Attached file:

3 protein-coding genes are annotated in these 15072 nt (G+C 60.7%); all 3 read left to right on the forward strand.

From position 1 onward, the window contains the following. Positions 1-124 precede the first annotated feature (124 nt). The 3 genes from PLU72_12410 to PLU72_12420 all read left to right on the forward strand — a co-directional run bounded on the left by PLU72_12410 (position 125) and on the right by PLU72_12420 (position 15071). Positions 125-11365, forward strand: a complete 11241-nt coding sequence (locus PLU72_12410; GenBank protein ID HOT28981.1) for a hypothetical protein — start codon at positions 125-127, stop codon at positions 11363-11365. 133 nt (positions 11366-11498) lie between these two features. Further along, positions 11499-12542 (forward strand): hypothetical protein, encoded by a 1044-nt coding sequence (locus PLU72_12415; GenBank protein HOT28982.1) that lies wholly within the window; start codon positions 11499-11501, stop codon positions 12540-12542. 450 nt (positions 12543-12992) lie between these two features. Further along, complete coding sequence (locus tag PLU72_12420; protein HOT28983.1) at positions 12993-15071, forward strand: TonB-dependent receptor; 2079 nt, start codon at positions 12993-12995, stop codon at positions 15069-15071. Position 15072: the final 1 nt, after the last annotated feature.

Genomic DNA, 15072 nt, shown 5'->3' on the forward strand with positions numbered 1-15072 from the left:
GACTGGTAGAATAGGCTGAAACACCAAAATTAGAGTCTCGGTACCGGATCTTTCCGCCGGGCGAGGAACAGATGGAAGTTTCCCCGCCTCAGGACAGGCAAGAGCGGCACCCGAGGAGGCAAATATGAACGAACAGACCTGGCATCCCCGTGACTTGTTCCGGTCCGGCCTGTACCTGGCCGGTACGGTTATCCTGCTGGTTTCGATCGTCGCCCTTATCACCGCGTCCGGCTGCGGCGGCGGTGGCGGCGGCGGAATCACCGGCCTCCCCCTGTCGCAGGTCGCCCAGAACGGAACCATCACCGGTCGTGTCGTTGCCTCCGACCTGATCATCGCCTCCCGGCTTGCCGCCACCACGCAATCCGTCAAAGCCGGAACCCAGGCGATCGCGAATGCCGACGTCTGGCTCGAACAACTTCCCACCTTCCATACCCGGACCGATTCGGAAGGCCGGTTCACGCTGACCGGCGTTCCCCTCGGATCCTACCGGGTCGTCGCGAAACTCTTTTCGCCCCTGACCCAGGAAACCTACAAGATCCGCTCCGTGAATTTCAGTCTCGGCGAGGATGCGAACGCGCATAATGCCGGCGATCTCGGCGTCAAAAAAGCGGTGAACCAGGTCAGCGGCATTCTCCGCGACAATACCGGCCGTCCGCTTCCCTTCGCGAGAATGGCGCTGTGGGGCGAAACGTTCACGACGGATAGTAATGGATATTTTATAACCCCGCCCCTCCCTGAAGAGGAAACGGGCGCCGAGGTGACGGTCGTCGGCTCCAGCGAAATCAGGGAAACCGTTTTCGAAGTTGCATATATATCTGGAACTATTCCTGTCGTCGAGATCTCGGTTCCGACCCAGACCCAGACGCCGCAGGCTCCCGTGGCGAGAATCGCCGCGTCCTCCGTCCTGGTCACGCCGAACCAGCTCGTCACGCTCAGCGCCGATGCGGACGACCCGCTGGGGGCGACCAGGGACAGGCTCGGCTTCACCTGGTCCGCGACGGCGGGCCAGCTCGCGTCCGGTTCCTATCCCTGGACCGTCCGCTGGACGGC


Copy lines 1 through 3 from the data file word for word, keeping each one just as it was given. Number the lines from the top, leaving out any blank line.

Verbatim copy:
3 protein-coding genes are annotated in these 15072 nt (G+C 60.7%); all 3 read left to right on the forward strand.

From position 1 onward, the window contains the following. Positions 1-124 precede the first annotated feature (124 nt). The 3 genes from PLU72_12410 to PLU72_12420 all read left to right on the forward strand — a co-directional run bounded on the left by PLU72_12410 (position 125) and on the right by PLU72_12420 (position 15071). Positions 125-11365, forward strand: a complete 11241-nt coding sequence (locus PLU72_12410; GenBank protein ID HOT28981.1) for a hypothetical protein — start codon at positions 125-127, stop codon at positions 11363-11365. 133 nt (positions 11366-11498) lie between these two features. Further along, positions 11499-12542 (forward strand): hypothetical protein, encoded by a 1044-nt coding sequence (locus PLU72_12415; GenBank protein HOT28982.1) that lies wholly within the window; start codon positions 11499-11501, stop codon positions 12540-12542. 450 nt (positions 12543-12992) lie between these two features. Further along, complete coding sequence (locus tag PLU72_12420; protein HOT28983.1) at positions 12993-15071, forward strand: TonB-dependent receptor; 2079 nt, start codon at positions 12993-12995, stop codon at positions 15069-15071. Position 15072: the final 1 nt, after the last annotated feature.

Genomic DNA, 15072 nt, shown 5'->3' on the forward strand with positions numbered 1-15072 from the left: